Sudden changes are ubiquitous in nature. Identifying them is crucial for a number of applications in biology, medicine, and social sciences. Here we take the problem of detecting sudden changes to the quantum domain. We consider a source that emits quantum particles in a default state, until a point where a mutation occurs that causes the source to switch to another state. The problem is then to find out where the change occurred. We determine the maximum probability of correctly identifying the change point, allowing for collective measurements on the whole sequence of particles emitted by the source...
October 7, 2016: Physical Review Letters
Mona Agel
Data sourcesPubMed, Embase, Ebsco/PsycInfo, Ebsco/CINAHL and ISI/Web of Science databases.Study selectionStudies that evaluated the association between the psychosocial correlates and oral hygiene behaviour varying from self-reports to clinical measurements, including plaque and bleeding scores were considered.Data extraction and synthesisTwo reviewers independently selected studies, abstracted data and assessed study quality using a modified version of the Newcastle-Ottawa Scale.ResultsTwenty-four studies were included providing 31 datasets...
September 2016: Evidence-based Dentistry
Bahareh Zeynalzadeh Ghoochani, Seyed Ali Hosseini, Saeed Talebian, Akbar Biglarian, Afsaneh Zeinalzadeh, Salman Nazary-Moghadam, Seyed Alireza Derakhshanrad
Background: In line with health promotion plans, early intervention and fall prevention in geriatric population, it is important to study healthy individuals balance mechanisms. The aim of this research was to investigate the effect of adding and removing visual input and dual task on elderly balance. Methods: Twenty healthy elderly recruited from four different senior citizen health club centers and from the University of Social Welfare and Rehabilitation Sciences (USWR) participated in this analytic cross-sectional study...
2016: Health Promotion Perspectives
Sally Lindsay, Kara Grace Hounsell
PURPOSE: Youth with disabilities are under-represented in science, technology, engineering, and math (STEM) in school and in the workforce. One encouraging approach to engage youth's interest in STEM is through robotics; however, such programs are mostly for typically developing youth. The purpose of this study was to understand the development and implementation of an adapted robotics program for children and youth with disabilities and their experiences within it. METHOD: Our mixed methods pilot study (pre- and post-workshop surveys, observations, and interviews) involved 41 participants including: 18 youth (aged 6-13), 12 parents and 11 key informants...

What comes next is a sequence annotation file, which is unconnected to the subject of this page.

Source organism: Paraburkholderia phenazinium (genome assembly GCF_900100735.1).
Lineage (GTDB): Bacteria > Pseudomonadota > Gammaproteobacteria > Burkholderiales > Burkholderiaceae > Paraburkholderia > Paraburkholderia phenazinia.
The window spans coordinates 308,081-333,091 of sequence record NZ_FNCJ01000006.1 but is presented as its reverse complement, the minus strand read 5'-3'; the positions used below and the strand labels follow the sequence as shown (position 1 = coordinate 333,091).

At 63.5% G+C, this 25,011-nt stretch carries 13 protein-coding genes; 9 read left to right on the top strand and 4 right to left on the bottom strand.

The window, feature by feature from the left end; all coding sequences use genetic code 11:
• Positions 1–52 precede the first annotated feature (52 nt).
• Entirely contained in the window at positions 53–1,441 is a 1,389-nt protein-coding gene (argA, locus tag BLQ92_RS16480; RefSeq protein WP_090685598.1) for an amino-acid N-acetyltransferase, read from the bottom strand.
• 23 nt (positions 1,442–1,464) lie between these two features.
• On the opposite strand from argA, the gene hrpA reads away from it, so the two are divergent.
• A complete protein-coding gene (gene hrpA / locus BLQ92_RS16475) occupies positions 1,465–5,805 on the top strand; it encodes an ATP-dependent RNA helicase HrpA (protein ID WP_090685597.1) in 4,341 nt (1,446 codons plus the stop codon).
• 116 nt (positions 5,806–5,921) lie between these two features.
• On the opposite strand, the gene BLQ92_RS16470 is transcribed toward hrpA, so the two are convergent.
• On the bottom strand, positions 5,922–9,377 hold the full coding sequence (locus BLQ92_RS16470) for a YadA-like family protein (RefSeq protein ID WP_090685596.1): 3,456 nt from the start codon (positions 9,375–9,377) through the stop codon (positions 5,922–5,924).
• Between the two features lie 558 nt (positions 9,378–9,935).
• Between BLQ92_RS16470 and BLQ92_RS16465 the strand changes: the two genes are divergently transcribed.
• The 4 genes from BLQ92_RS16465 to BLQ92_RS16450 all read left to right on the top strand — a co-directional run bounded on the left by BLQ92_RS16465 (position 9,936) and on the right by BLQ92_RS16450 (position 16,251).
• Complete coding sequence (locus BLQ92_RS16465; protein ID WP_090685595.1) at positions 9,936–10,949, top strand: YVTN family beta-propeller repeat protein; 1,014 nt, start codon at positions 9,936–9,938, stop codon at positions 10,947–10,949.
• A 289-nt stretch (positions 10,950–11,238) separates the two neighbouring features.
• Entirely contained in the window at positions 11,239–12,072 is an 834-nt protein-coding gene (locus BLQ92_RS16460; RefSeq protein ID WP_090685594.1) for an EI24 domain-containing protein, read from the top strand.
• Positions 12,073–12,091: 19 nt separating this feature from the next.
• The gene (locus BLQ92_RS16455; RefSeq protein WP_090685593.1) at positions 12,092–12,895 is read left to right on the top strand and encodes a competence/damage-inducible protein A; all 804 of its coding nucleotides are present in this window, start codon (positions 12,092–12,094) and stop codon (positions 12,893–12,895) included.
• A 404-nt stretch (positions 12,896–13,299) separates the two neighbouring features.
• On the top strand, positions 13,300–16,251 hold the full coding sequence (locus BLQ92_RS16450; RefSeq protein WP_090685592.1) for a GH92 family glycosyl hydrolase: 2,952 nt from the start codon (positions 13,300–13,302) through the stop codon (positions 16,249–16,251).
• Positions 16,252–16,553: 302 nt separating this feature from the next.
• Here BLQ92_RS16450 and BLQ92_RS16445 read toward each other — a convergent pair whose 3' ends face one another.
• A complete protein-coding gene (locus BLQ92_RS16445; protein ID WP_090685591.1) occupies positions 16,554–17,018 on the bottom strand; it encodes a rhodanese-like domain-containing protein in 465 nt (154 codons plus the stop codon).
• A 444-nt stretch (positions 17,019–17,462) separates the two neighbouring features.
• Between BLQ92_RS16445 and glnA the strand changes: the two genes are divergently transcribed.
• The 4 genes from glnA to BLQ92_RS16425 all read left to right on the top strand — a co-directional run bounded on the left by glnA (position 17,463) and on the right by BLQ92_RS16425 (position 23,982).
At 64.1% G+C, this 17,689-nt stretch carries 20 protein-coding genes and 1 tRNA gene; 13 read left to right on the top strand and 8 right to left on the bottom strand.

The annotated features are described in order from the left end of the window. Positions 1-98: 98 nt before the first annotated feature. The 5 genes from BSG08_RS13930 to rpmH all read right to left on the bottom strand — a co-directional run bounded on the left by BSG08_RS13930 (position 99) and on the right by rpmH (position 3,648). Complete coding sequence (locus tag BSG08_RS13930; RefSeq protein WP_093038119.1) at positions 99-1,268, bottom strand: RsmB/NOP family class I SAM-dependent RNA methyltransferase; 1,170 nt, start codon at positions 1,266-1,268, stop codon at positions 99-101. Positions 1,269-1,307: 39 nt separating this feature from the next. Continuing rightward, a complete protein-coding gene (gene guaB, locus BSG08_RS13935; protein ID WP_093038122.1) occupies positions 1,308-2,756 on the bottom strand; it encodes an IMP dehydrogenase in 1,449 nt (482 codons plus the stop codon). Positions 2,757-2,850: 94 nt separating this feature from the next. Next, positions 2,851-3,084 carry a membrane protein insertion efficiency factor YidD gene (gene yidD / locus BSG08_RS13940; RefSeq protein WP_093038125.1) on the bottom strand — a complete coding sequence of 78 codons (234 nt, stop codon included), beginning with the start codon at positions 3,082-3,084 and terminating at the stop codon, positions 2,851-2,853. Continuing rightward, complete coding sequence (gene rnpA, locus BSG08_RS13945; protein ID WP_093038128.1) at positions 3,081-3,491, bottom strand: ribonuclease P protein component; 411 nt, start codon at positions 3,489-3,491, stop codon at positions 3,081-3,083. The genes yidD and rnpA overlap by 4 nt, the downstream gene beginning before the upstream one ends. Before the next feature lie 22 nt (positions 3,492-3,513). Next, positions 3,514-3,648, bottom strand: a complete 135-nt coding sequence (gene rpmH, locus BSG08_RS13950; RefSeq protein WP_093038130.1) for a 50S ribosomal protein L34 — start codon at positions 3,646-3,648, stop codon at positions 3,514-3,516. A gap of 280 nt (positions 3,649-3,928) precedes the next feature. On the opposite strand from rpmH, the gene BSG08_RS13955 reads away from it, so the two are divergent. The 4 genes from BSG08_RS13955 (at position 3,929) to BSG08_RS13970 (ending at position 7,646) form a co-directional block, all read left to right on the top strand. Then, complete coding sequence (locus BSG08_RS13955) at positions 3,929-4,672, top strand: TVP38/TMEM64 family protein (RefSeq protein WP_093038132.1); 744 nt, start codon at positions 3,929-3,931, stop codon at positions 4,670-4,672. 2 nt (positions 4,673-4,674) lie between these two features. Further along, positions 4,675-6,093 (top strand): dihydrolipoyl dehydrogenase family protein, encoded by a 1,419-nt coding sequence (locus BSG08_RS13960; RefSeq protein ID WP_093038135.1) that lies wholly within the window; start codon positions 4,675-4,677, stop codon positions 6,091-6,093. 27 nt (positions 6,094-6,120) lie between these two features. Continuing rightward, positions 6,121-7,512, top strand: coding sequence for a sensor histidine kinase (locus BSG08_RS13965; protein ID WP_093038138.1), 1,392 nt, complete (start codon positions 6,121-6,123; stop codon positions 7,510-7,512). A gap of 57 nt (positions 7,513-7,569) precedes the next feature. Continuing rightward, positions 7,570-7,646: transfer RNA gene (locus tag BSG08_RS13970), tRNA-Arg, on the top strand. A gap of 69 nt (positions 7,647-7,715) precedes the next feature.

October 20, 2016: Disability and Rehabilitation. Assistive Technology
Science Fare
No abstract text is available yet for this article.
October 19, 2016: Nature
J Casey, E Jardim, J Th Martinsohn
Exploitation of fish and shellfish stocks by the European Union fishing fleet is managed under the Common Fisheries Policy (CFP), which aims to ensure that fishing and aquaculture are environmentally, economically and socially sustainable and that they provide a source of healthy food for E.U. citizens. A notable feature of the CFP is its legally enshrined requirement for sound scientific advice to underpin its objectives. The CFP was first conceived in 1970 when it formed part of the Common Agricultural Policy...
October 19, 2016: Journal of Fish Biology
Ahmed M Mandil, Nuha A Alfurayh, Manar A Aljebreen, Sarah A Aldukhi
To evaluate levels of physical activity among physicians in Riyadh, Saudi Arabia and to study the possible factors affecting physical inactivity. In addition, the study aims to estimate the prevalence of major non-communicable diseases (NCDs) and a possible correlation between physical inactivity and major NCDs.  Method: A cross-sectional approach was used for this study conducted on 370 randomly-selected outpatient physicians of both genders working at 4 leading healthcare institutions in Riyadh, Kindom of Saudi Arabia between December 2013 and January 2014...
November 2016: Saudi Medical Journal
Shabnam Niroumand, Maliheh Dadgarmoghaddam, Babak Eghbali, Maryam Abrishami, Arash Gholoobi, Hamid Reza Bahrami Taghanaki, Mohammad Khajedaluee
BACKGROUND: Diabetes mellitus is assumed to be a strong risk factor for cardiovascular diseases (CVD) and is frequently associated with other CVD risk factors. OBJECTIVES: The aims of this study were to assess the prevalence of different patterns of dyslipidemia in individuals with diabetes compared with non-diabetic subjects and evaluate other accompanied CVD risk factors between the two groups. PATIENTS AND METHODS: This was an analytical cross-sectional study on 230 participants, aged 28 - 66 years old, who were referred to different urban health centers of Khorasan Razavi province (north-east of Iran)...
August 2016: Iranian Red Crescent Medical Journal